Effective Content Marketing: Engage Readers with a Good Story
What makes “good writing?” Is it sophisticated language? Is it exploring intelligent topics? And what about engagement? And how does telling stories relate to good marketing content?
So, what is the purpose of a story? – to entice, enthrall, make a reader want to keep reading. And what do marketing campaigns endeavor to do: entice, enthrall, make a consumer want to go for the product? But you still might be asking why bother to relate content marketing to telling stories? Because people crave stories; and they feel that taking in these stories is valuable. You want people to consume your content and if your content is not told through the lens of a story, it will drive less readership and engagement.
According to Gartner, “content marketing [are] assets [that] are used to tell stories that help brands build and nurture relationships with customers, prospects and other audiences to drive awareness, generate demand, influence preference and build loyalty.”
In other words, content marketing must “tell stories…and nurture relationships,” and fiction writing must include elements that “add up to some kind of meaningful, larger understanding of the character.” You must seamlessly bring all elements together into a cohesive narrative.
Consider the following five elements of writing and how these techniques can be employed in content marketing.
- Show, Don’t Tell
To you, your brand is the best. But to a consumer, it might blend in like a dog-eared paperback. People don’t always hear what you want them to hear. You must include examples and explain your brand story: use visuals the way a fiction writer uses words.
- Every Character Should Count
In stories, there are always main characters, foil characters, bit parts, etc. But every character in a good story has a role: to interact, interfere, or inspire. Your brand is a character. A good character has a purpose and wants something. Consider what your content character(s) need and want.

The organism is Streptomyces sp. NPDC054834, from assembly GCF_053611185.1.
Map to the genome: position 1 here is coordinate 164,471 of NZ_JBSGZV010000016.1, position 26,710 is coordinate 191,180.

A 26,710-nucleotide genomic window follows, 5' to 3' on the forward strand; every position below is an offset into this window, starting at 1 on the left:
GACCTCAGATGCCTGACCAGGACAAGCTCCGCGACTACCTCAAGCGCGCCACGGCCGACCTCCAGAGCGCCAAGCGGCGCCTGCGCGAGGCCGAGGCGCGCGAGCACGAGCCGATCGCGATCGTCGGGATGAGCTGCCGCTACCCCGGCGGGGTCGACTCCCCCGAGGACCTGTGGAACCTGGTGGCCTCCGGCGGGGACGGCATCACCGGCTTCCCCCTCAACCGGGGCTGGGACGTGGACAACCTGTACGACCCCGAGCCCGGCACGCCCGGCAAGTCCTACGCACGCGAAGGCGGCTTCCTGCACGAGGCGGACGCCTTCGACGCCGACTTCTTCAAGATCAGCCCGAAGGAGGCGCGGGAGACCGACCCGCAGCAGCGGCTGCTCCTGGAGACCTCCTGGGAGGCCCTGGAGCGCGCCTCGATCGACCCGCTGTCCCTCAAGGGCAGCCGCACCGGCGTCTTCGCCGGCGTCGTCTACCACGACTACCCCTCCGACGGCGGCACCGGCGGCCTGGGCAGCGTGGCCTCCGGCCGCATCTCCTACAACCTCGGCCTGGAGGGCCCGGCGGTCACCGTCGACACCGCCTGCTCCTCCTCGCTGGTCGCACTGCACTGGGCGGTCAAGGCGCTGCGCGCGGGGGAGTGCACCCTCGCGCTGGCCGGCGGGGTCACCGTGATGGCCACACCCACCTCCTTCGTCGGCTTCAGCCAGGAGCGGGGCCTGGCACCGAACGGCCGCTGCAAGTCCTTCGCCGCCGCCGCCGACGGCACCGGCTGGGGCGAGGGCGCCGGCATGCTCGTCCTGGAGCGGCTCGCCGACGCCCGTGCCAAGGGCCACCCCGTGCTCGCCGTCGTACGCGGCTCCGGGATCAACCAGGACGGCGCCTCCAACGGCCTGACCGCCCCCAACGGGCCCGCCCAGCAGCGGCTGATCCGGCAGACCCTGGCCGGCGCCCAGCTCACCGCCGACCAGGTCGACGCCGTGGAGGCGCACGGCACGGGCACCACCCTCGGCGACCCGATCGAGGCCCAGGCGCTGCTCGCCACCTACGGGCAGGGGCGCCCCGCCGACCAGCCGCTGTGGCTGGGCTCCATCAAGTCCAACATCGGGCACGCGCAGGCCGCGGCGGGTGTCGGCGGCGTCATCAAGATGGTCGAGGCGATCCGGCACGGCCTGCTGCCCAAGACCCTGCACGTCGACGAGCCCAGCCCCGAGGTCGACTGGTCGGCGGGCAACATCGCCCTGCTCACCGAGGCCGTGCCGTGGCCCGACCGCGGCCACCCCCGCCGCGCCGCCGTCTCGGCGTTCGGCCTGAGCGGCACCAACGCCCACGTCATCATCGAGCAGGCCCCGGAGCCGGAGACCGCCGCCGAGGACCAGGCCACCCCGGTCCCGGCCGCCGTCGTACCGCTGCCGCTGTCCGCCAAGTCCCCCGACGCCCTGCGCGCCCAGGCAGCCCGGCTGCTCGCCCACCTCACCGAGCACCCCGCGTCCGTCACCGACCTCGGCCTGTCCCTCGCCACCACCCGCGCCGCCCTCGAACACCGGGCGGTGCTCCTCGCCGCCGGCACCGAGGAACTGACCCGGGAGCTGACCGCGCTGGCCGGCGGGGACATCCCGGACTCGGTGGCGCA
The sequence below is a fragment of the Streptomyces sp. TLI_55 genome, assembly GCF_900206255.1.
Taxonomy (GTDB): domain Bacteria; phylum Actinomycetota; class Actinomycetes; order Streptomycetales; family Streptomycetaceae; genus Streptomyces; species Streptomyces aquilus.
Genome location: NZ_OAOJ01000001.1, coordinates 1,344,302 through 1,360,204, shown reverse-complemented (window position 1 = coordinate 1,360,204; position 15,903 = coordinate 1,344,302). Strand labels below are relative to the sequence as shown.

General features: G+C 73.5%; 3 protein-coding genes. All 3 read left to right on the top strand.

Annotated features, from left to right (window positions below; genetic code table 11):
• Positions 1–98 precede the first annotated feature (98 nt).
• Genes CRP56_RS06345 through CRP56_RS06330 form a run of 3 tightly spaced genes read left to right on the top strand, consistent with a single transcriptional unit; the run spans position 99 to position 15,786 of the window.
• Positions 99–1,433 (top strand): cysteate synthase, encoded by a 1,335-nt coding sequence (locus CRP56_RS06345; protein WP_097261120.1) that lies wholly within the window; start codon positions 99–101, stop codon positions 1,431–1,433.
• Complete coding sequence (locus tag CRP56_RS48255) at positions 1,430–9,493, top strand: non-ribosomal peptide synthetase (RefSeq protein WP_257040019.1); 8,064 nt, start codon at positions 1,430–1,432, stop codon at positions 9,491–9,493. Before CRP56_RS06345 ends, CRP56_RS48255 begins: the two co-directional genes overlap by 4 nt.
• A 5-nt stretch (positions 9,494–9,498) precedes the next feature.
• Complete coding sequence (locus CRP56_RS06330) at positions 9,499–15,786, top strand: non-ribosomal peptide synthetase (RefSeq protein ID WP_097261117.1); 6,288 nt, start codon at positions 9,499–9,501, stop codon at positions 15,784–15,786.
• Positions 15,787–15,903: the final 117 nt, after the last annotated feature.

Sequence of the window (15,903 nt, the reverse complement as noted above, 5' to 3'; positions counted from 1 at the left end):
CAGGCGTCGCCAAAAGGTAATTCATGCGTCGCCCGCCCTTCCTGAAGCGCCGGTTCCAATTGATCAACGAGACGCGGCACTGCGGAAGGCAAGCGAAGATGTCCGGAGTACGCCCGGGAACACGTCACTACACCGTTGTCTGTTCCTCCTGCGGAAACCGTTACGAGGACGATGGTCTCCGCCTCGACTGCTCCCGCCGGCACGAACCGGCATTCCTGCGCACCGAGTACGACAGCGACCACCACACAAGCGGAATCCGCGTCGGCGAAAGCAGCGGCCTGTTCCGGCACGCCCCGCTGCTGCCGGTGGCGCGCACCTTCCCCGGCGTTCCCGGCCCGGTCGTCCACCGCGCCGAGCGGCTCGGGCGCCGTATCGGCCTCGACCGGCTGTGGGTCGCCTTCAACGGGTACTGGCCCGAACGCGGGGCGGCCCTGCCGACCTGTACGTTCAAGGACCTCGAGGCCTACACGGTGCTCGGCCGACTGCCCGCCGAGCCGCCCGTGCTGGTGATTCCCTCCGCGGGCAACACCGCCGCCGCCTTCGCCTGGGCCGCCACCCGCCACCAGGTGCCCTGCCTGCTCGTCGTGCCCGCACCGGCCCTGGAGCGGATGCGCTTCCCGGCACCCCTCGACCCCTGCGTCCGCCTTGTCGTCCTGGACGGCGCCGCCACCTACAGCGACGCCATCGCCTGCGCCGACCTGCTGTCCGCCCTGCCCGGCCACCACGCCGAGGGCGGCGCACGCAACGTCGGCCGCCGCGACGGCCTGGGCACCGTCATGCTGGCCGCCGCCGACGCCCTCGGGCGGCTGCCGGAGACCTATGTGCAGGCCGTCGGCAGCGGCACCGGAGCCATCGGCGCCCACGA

- Build Suspense
Give everything away at the beginning, and no one will stay around for the finish. In content marketing, you want to answer the questions of your readers. You want your readers at the end to be absorbed with your brand or concept. This is your suspense.
- Don’t be too Formal
Long-winded and preachy writing takes the wind out of your readers. And if you exhaust your readers, they are not going to have the energy to pursue your brand. This also relates to the importance of rereading and proofing. Poor, immature, unprofessional language has a bearing on your credibility. Test your content’s readability so it is not cluttered or awkward.
- Write About What You Know
The best stories are woven from personal experiences. Every piece of content you create should enhance your brand. With fiction writing, a piece of the story that just adds words wastes time. If you find yourself attempting to enhance your content by going outside your capabilities, remember that when you write about what you know, it comes across much stronger and more knowledgeable.
Let Your Writing do the Talking
Using fiction writing techniques will encourage more effective content marketing. Awareness of a need and research to fulfil this need means readers consume content marketing mediums like webpages, infographics, podcasts, videos, books, and more. These content forms are just like different genres in fiction; each ready to help compose the right story to reach the right audience. When you alert consumers of your product through character development, suspense building, attention to tone, and showing not telling, your solution will rise to the top and increase your engagement and your sales revenue.
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